Oracle this week reported gains among cloud users and expects to continue that momentum by offering its databases on competitor clouds and touting less expensive IaaS compared with AWS.
Oracle's total quarterly revenues were up 18% year over year in the first quarter of fiscal 2023, due largely to a 14% increase in cloud services and license support subscriptions. Cloud license and on-premises license revenues were up 11% (U.S. dollars) for fiscal 2023 Q1.
Total cloud services and license revenue for the quarter hit $8.4 billion -- driven by Oracle Fusion Cloud, Oracle Autonomous Database and Oracle Cloud Infrastructure (OCI) Gen 2, Oracle CEO Safra Catz said during the company's investor call on Monday.
Oracle completed the nearly $30 billion acquisition of Cerner, an electronic health record provider, in June. Cerner contributed $1.4 billion to Oracle's total Q1 revenues. Oracle will continue to see earnings growth from that acquisition in the coming quarters, as it fully integrates Cerner's technology and develops an all-new suite of healthcare cloud services, Catz said.
SaaS revenues excluding Cerner were $2.2 billion, up 20%. Infrastructure cloud services revenue, excluding legacy hosting services, grew 70%, including OCI revenue, which grew 103%, and Cloud at Customer was up 92%, Catz said during the call.
The gains were a surprise to analysts, who expected lower earnings due to market conditions. Oracle has also trailed behind cloud hyperscalers in its delivery of cloud products and services, but Catz spun that lag time into a positive.
"Our second-generation cloud launched after our competitors' first-generation clouds, so we have been able to architect it more performantly, securely and sustainably," she said.
Oracle's growing applications and infrastructure cloud businesses now account for more than 30% of the company's total revenue, Catz said.
Oracle databases through Azure, AWS
Last quarter, Microsoft and Oracle delivered a high-speed interconnection between Azure and Oracle's cloud to give Azure customers direct access to Oracle databases, with performance similar to if that database were running directly in Azure.
Multi-cloud interoperability is a major contributor to the growth of Oracle Database and Oracle's MySQL HeatWave database, Oracle chairman and CTO Larry Ellison said during the investor call.
In Q1, Oracle expanded its relationship with Microsoft by providing all versions of Oracle Database directly to Azure users. Microsoft users can directly access every Oracle Database version, including Oracle Exadata Cloud Service and Oracle Autonomous Database, directly from Azure.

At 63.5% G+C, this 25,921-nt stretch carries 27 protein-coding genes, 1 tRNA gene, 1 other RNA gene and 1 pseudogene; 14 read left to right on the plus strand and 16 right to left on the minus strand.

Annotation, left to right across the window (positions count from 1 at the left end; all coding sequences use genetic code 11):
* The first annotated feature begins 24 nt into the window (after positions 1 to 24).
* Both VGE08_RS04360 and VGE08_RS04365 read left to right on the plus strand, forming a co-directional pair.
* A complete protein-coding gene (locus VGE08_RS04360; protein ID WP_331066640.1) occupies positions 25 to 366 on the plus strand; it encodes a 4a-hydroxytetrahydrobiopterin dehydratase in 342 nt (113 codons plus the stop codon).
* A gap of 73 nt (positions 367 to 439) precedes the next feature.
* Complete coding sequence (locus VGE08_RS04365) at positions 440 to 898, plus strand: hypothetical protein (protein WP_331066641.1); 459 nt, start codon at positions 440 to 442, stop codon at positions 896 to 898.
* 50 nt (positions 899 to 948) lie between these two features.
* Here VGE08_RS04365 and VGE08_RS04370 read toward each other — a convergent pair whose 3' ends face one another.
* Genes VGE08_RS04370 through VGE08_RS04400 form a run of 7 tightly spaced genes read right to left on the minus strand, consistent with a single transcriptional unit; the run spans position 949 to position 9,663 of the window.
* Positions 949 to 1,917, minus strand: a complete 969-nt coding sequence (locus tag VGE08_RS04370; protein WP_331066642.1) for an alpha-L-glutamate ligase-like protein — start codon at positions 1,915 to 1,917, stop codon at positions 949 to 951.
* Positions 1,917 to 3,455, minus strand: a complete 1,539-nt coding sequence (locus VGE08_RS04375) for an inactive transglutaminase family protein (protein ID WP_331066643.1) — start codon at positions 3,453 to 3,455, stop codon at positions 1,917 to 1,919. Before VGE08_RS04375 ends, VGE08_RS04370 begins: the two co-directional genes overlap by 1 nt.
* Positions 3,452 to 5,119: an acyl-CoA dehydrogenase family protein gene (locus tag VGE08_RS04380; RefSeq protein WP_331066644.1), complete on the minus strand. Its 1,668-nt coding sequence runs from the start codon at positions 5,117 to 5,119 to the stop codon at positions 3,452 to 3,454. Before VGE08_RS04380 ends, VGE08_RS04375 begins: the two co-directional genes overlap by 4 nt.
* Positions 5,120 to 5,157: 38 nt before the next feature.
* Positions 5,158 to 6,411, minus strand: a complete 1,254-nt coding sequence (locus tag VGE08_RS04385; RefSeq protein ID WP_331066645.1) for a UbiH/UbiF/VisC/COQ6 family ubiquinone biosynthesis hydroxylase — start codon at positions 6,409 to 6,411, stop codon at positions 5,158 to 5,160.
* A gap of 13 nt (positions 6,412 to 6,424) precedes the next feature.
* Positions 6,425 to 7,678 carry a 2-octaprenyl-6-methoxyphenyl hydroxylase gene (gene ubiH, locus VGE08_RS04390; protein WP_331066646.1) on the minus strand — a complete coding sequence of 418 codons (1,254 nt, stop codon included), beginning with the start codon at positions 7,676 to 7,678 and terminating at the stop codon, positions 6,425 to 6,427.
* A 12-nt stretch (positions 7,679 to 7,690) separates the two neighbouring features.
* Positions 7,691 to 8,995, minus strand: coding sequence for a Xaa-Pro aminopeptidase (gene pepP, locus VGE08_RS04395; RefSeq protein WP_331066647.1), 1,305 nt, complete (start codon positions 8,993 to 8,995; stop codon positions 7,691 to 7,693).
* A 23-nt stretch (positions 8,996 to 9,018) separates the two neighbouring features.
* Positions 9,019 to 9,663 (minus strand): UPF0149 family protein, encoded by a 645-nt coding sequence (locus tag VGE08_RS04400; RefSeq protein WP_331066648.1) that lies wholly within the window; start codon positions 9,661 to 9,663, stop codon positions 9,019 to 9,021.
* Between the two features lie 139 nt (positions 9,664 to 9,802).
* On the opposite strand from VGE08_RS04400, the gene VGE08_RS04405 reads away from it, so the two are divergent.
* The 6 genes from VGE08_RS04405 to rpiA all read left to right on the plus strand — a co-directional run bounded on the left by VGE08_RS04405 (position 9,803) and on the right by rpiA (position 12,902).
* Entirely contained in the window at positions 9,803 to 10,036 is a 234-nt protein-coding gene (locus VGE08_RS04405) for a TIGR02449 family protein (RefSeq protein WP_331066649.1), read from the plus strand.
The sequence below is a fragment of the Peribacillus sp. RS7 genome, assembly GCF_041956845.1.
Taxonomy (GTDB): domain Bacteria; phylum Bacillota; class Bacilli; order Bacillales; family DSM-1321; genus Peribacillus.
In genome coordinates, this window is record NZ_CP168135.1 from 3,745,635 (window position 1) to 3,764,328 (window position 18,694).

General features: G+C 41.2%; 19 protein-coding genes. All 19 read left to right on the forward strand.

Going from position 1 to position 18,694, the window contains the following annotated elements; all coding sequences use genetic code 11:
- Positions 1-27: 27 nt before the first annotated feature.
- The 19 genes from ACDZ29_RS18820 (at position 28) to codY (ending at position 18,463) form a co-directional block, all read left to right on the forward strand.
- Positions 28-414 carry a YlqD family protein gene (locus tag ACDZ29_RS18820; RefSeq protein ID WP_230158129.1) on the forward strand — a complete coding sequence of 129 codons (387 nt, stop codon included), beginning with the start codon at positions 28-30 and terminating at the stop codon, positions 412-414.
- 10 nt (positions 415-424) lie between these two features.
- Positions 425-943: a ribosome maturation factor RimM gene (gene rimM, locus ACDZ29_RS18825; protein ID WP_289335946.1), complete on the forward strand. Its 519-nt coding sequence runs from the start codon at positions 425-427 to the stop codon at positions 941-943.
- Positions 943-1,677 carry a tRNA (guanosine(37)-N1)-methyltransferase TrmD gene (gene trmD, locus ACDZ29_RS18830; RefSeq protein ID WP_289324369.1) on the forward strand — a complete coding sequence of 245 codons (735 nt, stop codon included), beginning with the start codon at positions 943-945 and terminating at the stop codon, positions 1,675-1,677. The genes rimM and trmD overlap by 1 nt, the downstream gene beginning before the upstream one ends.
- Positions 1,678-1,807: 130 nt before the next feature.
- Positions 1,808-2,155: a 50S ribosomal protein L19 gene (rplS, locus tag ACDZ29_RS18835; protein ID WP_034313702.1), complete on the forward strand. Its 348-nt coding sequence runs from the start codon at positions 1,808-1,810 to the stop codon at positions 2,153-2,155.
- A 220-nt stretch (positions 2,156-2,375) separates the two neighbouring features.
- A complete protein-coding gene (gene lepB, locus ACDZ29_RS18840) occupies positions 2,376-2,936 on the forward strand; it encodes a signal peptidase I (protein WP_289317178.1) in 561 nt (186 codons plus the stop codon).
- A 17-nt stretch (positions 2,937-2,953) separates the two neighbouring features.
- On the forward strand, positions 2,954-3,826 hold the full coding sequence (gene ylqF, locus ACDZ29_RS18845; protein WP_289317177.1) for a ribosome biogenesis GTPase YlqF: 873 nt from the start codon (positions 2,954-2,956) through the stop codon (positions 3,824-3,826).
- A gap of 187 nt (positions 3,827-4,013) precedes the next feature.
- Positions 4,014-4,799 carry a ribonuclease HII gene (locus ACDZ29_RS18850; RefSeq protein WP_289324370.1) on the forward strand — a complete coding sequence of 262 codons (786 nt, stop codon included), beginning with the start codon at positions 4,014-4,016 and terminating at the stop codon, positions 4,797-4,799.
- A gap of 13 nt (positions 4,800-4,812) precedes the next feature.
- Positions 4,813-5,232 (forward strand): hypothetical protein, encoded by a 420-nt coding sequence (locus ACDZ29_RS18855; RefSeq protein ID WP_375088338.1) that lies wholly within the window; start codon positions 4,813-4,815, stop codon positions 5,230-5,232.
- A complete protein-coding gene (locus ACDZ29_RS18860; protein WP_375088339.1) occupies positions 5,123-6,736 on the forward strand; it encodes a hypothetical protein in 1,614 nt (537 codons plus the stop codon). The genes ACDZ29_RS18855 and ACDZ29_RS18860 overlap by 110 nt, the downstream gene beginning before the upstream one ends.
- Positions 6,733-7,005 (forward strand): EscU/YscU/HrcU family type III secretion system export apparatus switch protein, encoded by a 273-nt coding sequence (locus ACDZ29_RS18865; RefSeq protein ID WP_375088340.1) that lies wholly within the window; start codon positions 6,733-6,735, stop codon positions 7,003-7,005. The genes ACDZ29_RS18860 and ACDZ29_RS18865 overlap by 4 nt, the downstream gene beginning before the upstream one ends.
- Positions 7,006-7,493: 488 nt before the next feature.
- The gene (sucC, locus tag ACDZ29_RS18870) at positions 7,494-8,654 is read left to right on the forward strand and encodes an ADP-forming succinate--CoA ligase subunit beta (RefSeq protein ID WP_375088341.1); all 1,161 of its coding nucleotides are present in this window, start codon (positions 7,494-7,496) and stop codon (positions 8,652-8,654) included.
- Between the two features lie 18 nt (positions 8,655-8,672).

Now, Amazon cloud customers can also directly access Oracle's MySQL HeatWave database running in AWS. This enables AWS users to run transaction processing, real-time analytics and machine learning on the single unified MySQL service.
For years, industry watchers have questioned Oracle's ability to maintain database market share long term, given the number of options available through cloud service providers.
"If our databases are available in multiple clouds, then the answer is clearly yes. If our database is not available in multiple clouds, then it's an interesting question, whether we can maintain it in just our own cloud," Ellison said. "We have decided to make our best and greatest technology available in multiple clouds."
Multi-cloud is certainly a core part of Oracle's go-forward strategy for its applications, but it's early days for that strategy, Gartner analyst Raj Bala said.
"Most of the Oracle IaaS inquiries that we take are focused on lift and shift to OCI rather than fancy, cloud-native workloads," Bala said.
Oracle emphasizes OCI cost vs. AWS
Lift and shift is what Oracle hopes to see more of from AWS users that want to cut cloud costs. In the past year, Oracle has invested in more field engineers to help customers migrate workloads to OCI -- and that's been a major sales accelerator, according to Catz.
Despite the AWS-Oracle database news, Ellison emphasized cost savings for companies that run OCI instead of AWS, and said the company will in the next quarter reveal major brands that have left or are in the process of leaving AWS for OCI to reduce their cloud spending.
"Oracle is much less expensive than the competition, partially because we are faster, and time is money when you are paying by the hour," he said.
Because AWS' and Oracle's computing architectures differ, Ellison's cost and performance claim is difficult to fact-check, but a high-level price analysis of OCI services appears favorable.
Chris KanaracusResearch director, IDC
Oracle offers a competitive free tier for its cloud services, but the company has also made OCI attractive to cloud buyers by not charging for the first 10 TB of data egress, said Chris Kanaracus, a research director at IDC. In addition, inbound data transfers are entirely free.
"At this stage, Oracle is incentivized to make OCI as economical as possible," he said, adding that customers should always conduct their own total cost of ownership evaluations.
"The challenge for Oracle will be to continue to promote OCI as a neutral place to run your workloads," Kanaracus said.
Oracle also continues to invest in building out OCI regions and zones, which will be an important part of its growth strategy.
"Where we see opportunity outside the big three [cloud providers] for IaaS is in emerging markets," Kanaracus said. "For them to grow at all, they have to be in many regions."
This week, Oracle added an OCI region in Spain, bringing its total number of regions to 40 across 22 countries. By comparison, AWS has 87 availability zones spread across 27 geographic regions worldwide, with plans for 21 more.